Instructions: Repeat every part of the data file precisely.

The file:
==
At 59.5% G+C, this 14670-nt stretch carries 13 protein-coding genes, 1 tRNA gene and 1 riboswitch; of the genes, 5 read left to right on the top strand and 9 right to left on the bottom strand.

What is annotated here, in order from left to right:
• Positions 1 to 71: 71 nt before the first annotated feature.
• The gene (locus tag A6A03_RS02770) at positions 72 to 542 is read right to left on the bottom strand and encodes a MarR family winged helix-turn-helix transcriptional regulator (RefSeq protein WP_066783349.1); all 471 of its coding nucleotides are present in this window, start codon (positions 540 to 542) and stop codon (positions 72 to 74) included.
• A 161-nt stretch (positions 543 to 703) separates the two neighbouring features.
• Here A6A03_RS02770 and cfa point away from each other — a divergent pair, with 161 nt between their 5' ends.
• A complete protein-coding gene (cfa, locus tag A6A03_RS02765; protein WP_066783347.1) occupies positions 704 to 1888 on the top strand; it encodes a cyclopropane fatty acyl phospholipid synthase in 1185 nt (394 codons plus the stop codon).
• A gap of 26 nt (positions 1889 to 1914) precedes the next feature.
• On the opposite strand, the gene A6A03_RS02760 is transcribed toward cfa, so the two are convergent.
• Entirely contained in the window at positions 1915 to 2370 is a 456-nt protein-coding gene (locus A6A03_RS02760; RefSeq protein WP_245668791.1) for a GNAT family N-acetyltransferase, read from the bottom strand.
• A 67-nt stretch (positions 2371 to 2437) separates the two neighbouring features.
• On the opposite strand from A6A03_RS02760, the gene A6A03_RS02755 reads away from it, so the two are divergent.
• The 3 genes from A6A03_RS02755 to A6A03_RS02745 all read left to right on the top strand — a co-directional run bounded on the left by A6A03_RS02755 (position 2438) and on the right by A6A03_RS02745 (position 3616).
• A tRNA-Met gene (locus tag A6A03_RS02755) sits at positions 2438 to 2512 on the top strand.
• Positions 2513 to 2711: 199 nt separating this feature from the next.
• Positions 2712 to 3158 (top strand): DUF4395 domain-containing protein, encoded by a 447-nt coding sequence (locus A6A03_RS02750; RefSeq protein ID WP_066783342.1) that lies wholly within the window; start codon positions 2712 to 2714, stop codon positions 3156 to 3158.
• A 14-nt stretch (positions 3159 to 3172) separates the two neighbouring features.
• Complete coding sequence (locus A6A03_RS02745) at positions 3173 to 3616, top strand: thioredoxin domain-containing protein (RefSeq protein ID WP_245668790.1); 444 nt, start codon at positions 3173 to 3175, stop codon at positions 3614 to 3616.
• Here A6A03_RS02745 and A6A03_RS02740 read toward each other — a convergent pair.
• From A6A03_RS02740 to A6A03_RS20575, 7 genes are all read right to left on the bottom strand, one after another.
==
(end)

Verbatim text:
At 59.5% G+C, this 14670-nt stretch carries 13 protein-coding genes, 1 tRNA gene and 1 riboswitch; of the genes, 5 read left to right on the top strand and 9 right to left on the bottom strand.

What is annotated here, in order from left to right:
• Positions 1 to 71: 71 nt before the first annotated feature.
• The gene (locus tag A6A03_RS02770) at positions 72 to 542 is read right to left on the bottom strand and encodes a MarR family winged helix-turn-helix transcriptional regulator (RefSeq protein WP_066783349.1); all 471 of its coding nucleotides are present in this window, start codon (positions 540 to 542) and stop codon (positions 72 to 74) included.
• A 161-nt stretch (positions 543 to 703) separates the two neighbouring features.
• Here A6A03_RS02770 and cfa point away from each other — a divergent pair, with 161 nt between their 5' ends.
• A complete protein-coding gene (cfa, locus tag A6A03_RS02765; protein WP_066783347.1) occupies positions 704 to 1888 on the top strand; it encodes a cyclopropane fatty acyl phospholipid synthase in 1185 nt (394 codons plus the stop codon).
• A gap of 26 nt (positions 1889 to 1914) precedes the next feature.
• On the opposite strand, the gene A6A03_RS02760 is transcribed toward cfa, so the two are convergent.
• Entirely contained in the window at positions 1915 to 2370 is a 456-nt protein-coding gene (locus A6A03_RS02760; RefSeq protein WP_245668791.1) for a GNAT family N-acetyltransferase, read from the bottom strand.
• A 67-nt stretch (positions 2371 to 2437) separates the two neighbouring features.
• On the opposite strand from A6A03_RS02760, the gene A6A03_RS02755 reads away from it, so the two are divergent.
• The 3 genes from A6A03_RS02755 to A6A03_RS02745 all read left to right on the top strand — a co-directional run bounded on the left by A6A03_RS02755 (position 2438) and on the right by A6A03_RS02745 (position 3616).
• A tRNA-Met gene (locus tag A6A03_RS02755) sits at positions 2438 to 2512 on the top strand.
• Positions 2513 to 2711: 199 nt separating this feature from the next.
• Positions 2712 to 3158 (top strand): DUF4395 domain-containing protein, encoded by a 447-nt coding sequence (locus A6A03_RS02750; RefSeq protein ID WP_066783342.1) that lies wholly within the window; start codon positions 2712 to 2714, stop codon positions 3156 to 3158.
• A 14-nt stretch (positions 3159 to 3172) separates the two neighbouring features.
• Complete coding sequence (locus A6A03_RS02745) at positions 3173 to 3616, top strand: thioredoxin domain-containing protein (RefSeq protein ID WP_245668790.1); 444 nt, start codon at positions 3173 to 3175, stop codon at positions 3614 to 3616.
• Here A6A03_RS02745 and A6A03_RS02740 read toward each other — a convergent pair.
• From A6A03_RS02740 to A6A03_RS20575, 7 genes are all read right to left on the bottom strand, one after another.